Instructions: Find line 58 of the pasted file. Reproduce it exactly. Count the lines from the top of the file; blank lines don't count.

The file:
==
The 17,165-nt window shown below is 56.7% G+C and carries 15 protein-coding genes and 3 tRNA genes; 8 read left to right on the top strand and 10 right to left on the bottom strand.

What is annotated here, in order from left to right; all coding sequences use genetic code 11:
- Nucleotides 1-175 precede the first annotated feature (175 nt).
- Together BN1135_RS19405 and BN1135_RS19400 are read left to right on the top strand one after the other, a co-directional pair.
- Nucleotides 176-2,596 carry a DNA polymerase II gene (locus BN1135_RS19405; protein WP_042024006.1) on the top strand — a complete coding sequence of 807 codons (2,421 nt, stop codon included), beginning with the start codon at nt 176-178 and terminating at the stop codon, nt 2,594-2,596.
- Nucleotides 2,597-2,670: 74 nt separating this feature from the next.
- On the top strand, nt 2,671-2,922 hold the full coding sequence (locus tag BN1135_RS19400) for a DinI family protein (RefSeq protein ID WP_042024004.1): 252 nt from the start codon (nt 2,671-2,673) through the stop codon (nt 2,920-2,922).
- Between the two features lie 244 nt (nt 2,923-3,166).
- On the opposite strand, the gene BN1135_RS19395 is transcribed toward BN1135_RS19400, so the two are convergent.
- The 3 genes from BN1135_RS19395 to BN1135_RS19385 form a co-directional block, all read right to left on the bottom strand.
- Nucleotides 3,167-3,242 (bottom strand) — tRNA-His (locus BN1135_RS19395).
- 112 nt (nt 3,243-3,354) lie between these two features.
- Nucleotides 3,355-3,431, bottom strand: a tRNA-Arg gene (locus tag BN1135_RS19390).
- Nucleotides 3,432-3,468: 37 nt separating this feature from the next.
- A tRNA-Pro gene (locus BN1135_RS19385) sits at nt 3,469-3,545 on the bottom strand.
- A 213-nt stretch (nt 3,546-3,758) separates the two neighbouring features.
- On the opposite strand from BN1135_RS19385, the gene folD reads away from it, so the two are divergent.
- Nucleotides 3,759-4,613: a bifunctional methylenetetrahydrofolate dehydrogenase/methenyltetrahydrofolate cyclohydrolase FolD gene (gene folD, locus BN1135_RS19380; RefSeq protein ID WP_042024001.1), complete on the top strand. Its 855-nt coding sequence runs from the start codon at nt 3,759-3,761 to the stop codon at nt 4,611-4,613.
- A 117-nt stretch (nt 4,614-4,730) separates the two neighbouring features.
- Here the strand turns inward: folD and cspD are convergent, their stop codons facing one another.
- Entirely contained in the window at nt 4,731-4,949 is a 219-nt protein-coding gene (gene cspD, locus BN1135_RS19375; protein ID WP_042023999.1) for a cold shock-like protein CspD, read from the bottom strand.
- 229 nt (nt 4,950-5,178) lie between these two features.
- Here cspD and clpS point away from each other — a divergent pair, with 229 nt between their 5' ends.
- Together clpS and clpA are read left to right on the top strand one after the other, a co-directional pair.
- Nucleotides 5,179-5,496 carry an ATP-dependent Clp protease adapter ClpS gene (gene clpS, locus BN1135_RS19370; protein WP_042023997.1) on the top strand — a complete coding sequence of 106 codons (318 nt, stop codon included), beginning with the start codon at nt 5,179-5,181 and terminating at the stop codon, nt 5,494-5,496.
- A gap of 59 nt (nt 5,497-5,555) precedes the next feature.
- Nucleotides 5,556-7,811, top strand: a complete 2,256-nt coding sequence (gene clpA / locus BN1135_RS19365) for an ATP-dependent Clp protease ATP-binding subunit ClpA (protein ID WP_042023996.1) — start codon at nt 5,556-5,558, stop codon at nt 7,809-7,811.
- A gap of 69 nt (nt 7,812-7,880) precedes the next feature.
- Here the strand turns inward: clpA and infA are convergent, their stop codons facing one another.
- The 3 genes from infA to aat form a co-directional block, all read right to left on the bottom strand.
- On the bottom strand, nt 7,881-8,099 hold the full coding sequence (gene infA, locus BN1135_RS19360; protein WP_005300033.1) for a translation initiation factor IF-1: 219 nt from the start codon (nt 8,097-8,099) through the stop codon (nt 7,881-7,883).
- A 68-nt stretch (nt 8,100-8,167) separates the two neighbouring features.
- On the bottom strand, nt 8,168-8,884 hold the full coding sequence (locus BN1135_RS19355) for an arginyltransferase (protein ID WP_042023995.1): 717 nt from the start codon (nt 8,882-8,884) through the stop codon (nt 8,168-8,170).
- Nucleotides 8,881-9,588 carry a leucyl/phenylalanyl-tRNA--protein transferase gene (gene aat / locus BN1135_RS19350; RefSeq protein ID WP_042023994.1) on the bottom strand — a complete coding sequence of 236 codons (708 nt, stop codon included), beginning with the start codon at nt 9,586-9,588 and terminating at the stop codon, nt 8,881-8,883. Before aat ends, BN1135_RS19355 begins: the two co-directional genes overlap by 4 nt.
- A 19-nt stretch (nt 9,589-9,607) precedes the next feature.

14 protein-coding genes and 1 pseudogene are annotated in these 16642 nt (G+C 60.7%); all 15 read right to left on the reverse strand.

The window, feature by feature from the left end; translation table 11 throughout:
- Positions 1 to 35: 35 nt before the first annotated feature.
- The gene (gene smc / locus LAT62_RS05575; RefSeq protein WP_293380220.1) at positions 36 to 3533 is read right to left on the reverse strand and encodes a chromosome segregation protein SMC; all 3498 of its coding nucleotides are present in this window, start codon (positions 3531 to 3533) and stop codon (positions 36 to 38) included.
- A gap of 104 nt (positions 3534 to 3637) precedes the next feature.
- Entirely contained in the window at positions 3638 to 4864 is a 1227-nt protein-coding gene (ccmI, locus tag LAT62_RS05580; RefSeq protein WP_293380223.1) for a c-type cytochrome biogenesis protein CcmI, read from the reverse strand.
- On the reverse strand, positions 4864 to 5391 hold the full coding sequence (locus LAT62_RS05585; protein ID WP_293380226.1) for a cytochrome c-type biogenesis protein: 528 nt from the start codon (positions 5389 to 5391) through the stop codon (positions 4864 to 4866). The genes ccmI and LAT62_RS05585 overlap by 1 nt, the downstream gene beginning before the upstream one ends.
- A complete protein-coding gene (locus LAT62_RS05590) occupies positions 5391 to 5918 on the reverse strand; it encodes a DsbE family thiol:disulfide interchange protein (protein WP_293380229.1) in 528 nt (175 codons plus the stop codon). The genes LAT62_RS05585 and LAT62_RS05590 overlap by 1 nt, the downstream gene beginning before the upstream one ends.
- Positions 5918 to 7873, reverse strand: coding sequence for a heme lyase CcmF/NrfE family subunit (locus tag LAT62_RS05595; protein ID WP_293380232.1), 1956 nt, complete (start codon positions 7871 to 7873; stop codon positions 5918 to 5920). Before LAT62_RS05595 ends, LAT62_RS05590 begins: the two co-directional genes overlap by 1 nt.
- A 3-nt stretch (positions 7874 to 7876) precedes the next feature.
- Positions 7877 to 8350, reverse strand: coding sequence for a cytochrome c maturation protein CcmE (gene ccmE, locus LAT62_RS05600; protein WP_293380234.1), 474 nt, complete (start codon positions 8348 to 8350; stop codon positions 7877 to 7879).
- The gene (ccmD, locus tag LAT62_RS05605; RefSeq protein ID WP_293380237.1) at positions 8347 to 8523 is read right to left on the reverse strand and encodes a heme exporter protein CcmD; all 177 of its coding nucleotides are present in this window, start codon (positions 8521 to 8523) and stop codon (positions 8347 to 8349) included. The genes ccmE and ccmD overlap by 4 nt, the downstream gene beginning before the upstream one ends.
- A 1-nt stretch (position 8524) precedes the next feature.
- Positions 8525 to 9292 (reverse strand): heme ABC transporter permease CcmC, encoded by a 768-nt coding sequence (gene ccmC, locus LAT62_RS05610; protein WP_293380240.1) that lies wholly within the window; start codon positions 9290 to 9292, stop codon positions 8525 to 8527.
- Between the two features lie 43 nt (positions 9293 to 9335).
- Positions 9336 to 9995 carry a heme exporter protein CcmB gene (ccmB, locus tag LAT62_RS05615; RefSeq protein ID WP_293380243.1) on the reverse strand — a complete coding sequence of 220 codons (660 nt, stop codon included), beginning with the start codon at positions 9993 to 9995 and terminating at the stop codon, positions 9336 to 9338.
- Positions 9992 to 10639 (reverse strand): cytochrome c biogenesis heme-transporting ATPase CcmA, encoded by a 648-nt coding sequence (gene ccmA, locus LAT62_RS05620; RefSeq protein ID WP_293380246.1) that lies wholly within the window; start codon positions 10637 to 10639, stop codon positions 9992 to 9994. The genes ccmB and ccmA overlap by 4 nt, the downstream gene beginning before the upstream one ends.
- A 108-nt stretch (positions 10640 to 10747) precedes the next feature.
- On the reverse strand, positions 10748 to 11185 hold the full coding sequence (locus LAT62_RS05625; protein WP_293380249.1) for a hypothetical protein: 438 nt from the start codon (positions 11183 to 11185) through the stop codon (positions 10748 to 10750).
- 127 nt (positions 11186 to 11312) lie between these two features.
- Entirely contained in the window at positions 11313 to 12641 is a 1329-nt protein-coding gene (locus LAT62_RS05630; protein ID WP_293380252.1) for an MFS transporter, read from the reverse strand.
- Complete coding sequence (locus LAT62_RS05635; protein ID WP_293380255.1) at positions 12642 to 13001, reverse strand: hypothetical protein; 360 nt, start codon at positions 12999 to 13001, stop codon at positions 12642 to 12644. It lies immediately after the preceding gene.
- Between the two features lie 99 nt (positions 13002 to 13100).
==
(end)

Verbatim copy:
- Between the two features lie 99 nt (positions 13002 to 13100).